Making a knife is a tardy, subtle, many-sided and toilsome procedure. Knife making takes some skills in metalwork, woodwork and designing, much endurance, carefulness and tranquility. You’ll need to take it easy and not hurry to make sure you’ll succeed. Fine projects take practice, and you might craft dozens of knives before making your excellent one.
The blade’s concept is the most crucial constituent of the knife’s design. It must feature the best possible combination of functional power and appearance.
First, you need to sketch your blade and handle shape on plotting paper, as close to the real size as possible. Thus, you will not have to alter the design after it has been transferred on the metal.
Then, you need to determine how the handle will be attached to the blade. The three popular solutions are: full tang, partial tang, and through-tang. The full tang has the same profile as the knife handle and is covered by two planes of wood (scales) on both sides. The partial tang is, probably, the hardest to make: this type of tang is a pivot that projects back from the blade and is fastened with the handle by rivets. The through-tang is almost the same as the partial tang, but the rod extends all over the handle and is secured by a nut or by peening at the butt.
For a fine blade you’ll need a carbon steel. Stainless steel will not do, as it must be excessively tempered and generally does not make a superior blade.
Take a plate of carbon steel about 3/16 inch thick. Also, to craft your knife handle you’ll need such material as wood, bone, leather, cord, stone, or maybe even gold, gems, or mammoth ivory. Precious wood, such as ebony, will be great for a handsome knife. Pins or rivets and epoxy adhesive will be needed to affix the handle.
Trace the design onto your steel plate in permanent marker. You may at this point amend your design as needed to fit it to your demands.
You will need:
At all times remember about protective gear (glasses, gloves, protective jacket).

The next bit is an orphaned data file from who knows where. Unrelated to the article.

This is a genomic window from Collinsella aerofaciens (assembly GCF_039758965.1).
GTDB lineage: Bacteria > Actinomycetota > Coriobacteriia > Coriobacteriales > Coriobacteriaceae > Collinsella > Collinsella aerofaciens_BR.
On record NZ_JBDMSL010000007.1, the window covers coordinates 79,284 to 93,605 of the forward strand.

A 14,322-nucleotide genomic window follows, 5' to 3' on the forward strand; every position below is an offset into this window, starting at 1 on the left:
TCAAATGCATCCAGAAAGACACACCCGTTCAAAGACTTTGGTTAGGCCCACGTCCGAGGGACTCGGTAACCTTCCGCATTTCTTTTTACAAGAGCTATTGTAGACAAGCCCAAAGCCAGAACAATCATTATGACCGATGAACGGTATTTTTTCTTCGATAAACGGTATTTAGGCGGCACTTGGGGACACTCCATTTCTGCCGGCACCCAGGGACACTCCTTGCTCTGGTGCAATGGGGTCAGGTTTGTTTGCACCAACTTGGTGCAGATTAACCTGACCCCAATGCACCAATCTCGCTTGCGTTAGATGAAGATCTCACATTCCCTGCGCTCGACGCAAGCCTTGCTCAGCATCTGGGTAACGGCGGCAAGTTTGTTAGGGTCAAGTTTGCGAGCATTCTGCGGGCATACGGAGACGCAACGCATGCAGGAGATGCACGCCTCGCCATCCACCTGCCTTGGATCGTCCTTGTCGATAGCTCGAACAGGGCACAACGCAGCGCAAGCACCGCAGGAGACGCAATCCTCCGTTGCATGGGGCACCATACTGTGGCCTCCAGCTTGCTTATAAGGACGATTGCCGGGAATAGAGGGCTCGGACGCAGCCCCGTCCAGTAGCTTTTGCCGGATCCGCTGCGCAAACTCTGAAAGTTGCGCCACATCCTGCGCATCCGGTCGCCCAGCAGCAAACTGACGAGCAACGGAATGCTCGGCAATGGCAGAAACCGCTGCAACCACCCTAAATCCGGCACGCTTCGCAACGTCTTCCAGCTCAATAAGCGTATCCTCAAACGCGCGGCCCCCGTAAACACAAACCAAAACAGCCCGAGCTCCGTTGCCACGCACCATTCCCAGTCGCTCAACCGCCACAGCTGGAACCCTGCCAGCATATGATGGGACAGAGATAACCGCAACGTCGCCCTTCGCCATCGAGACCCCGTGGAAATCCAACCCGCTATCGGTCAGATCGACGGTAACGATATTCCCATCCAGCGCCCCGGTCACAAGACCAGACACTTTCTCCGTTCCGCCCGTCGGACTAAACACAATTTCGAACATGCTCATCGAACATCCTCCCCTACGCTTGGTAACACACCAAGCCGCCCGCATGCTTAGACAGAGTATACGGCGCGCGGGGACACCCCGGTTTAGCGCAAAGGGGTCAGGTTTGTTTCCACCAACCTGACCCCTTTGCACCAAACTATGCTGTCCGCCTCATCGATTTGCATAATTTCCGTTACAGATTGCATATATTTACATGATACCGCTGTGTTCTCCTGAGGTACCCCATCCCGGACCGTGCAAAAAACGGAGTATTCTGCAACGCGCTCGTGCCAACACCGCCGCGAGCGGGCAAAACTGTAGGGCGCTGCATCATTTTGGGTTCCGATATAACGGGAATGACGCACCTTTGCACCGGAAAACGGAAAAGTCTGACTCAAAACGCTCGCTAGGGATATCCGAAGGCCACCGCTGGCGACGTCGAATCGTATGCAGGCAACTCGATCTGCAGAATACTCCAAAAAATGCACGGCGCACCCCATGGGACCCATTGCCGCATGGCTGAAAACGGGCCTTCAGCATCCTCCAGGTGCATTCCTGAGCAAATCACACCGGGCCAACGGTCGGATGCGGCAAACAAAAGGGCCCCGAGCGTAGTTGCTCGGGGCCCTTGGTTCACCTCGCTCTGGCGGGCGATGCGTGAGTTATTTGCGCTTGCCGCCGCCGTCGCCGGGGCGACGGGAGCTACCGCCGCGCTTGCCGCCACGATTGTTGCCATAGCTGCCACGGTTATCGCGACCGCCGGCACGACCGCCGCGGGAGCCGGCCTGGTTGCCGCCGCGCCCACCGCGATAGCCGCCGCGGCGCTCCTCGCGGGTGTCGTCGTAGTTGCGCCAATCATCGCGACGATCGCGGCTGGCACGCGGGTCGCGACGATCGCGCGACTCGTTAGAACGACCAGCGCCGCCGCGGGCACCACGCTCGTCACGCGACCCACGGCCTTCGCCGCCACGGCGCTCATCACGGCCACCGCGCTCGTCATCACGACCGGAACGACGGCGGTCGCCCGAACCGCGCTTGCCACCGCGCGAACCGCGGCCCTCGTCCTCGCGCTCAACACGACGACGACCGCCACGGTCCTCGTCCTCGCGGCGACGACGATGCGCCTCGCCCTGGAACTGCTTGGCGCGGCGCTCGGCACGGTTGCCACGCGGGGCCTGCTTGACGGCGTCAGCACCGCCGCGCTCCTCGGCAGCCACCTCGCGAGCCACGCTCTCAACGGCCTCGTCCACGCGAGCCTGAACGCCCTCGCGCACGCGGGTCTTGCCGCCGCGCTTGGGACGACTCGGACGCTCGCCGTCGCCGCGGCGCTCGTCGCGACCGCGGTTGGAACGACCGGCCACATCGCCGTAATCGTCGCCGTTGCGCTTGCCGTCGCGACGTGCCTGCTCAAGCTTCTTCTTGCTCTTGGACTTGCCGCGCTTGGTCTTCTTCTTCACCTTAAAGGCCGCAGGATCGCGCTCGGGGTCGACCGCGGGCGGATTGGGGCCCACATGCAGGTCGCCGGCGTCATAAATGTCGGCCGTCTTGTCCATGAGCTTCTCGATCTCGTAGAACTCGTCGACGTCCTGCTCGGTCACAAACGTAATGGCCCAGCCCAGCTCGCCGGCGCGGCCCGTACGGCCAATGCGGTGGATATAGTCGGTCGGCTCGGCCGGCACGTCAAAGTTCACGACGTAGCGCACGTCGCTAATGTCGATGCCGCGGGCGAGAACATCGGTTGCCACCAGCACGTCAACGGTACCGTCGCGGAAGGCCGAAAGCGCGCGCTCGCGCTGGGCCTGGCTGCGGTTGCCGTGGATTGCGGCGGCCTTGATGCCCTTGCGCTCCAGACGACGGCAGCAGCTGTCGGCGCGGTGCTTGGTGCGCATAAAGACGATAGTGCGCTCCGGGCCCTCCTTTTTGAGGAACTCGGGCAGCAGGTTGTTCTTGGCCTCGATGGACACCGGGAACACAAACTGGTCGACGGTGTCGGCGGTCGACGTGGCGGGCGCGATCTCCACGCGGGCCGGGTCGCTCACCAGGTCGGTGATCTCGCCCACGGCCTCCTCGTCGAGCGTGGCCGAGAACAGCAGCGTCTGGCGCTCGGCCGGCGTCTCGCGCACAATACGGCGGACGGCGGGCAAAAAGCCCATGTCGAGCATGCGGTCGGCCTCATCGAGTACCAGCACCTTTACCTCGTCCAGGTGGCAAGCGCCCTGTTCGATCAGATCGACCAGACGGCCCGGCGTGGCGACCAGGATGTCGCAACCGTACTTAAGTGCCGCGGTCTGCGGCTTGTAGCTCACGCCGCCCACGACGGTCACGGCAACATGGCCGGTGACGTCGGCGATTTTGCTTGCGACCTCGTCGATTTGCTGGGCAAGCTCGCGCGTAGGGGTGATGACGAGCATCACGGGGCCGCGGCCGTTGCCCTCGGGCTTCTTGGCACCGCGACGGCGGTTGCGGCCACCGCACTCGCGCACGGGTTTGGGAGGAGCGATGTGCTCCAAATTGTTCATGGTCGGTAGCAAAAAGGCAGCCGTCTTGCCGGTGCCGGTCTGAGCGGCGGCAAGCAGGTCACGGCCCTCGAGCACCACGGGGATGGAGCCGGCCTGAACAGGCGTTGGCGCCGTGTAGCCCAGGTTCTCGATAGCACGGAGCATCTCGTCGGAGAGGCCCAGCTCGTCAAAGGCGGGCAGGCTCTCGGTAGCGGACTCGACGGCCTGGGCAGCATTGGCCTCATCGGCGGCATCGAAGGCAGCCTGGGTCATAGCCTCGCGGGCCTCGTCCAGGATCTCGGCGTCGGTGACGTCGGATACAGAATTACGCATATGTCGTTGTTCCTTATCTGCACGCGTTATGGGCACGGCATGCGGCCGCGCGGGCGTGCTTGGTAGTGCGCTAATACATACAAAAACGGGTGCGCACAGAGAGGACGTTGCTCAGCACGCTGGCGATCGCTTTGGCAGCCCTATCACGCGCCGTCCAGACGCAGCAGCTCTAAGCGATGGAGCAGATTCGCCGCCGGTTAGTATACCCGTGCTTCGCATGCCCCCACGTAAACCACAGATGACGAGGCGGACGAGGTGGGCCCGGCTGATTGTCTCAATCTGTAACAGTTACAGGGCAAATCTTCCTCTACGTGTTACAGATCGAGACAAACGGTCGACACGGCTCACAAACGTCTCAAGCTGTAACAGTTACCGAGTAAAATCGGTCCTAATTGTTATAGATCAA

First, cut out your blade using a jig saw or skiver. A stronger saw is required for thicker pieces of metal. For a relatively slim piece of steel you may use a skiver to cut out a really fine profile – this will spare you some time needed for grinding. You may just cut out a rough piece around your basic shape with a stiff wheel, to grind away the excess later.
Put on your protective gloves and glasses and start grinding. Use a 36- to 40-grit grinding belt to cut away excess metal from the blade profile. You may notice different colors of the metal appearing along the edge: these are just products of heat changes in the steel that will not detriment blade’s soundness or appearance.
Then start grinding the edge. Use the grinder to accurately and uniformly grind a slope to the middle of the blade. Watch out not to go past the center, in order not to create a dip. Grind the other edge the same way. Be careful, as this is perhaps the most sensitive step in crafting the blade. You have to work the edge in a smooth flowing manner to make it perfectly straight and consolidated.
Next, drill rivet holes. The drill bit you apply must be the same diameter as the rivet you’re going to use. Wooden scales are usually attached with two rivets.
Before starting the heat-treating stage, you need to pre-finish the blade. You’ll need: